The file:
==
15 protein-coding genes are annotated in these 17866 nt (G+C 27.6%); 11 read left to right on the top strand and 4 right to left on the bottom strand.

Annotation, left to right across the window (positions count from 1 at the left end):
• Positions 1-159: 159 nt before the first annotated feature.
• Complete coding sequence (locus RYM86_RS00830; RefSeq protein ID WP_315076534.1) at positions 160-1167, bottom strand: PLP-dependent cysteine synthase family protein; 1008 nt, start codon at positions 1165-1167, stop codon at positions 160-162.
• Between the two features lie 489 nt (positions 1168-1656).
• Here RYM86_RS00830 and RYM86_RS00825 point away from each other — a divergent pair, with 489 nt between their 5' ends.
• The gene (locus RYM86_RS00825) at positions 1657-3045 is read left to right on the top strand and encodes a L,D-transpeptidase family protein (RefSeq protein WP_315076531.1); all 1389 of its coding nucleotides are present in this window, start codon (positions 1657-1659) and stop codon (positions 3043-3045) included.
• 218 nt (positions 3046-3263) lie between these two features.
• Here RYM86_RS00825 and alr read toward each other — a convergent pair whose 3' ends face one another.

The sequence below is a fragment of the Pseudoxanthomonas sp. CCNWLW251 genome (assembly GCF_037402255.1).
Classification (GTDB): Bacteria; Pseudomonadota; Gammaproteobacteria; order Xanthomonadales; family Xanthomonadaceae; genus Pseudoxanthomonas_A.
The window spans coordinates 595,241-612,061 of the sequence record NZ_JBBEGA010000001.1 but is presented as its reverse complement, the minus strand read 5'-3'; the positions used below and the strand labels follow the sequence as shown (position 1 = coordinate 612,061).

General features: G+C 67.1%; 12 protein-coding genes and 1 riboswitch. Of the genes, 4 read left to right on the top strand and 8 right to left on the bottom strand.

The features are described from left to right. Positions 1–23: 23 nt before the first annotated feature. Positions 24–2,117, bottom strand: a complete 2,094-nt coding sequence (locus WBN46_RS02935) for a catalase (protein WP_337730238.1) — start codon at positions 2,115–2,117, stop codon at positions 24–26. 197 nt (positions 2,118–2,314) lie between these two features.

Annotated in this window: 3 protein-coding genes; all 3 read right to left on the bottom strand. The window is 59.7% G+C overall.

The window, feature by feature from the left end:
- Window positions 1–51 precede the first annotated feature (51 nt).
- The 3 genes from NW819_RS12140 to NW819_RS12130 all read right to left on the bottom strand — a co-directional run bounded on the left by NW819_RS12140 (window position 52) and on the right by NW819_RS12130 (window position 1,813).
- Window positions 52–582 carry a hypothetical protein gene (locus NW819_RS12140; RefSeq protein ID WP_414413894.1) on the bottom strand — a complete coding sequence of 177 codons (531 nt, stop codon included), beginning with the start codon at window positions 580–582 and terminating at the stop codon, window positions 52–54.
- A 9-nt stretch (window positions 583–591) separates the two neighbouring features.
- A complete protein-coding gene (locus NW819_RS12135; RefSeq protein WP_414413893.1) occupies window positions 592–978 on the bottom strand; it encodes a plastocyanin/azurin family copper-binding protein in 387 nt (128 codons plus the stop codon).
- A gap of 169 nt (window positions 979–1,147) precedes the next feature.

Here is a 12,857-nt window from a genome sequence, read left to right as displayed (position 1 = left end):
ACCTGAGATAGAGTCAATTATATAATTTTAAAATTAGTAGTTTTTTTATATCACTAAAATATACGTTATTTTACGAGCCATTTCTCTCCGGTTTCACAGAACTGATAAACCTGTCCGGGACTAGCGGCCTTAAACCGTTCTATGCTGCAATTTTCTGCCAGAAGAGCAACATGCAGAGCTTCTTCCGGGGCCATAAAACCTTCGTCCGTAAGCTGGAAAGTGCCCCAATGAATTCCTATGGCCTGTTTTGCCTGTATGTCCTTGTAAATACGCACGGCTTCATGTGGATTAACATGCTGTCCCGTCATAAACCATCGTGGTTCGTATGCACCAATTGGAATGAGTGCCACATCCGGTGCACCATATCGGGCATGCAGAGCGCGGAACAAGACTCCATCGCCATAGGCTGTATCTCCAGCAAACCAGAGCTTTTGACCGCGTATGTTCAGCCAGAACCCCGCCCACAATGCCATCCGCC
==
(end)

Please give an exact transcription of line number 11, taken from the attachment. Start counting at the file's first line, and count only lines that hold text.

Classification (GTDB): Bacteria; Pseudomonadota; Gammaproteobacteria; order Xanthomonadales; family Xanthomonadaceae; genus Pseudoxanthomonas_A.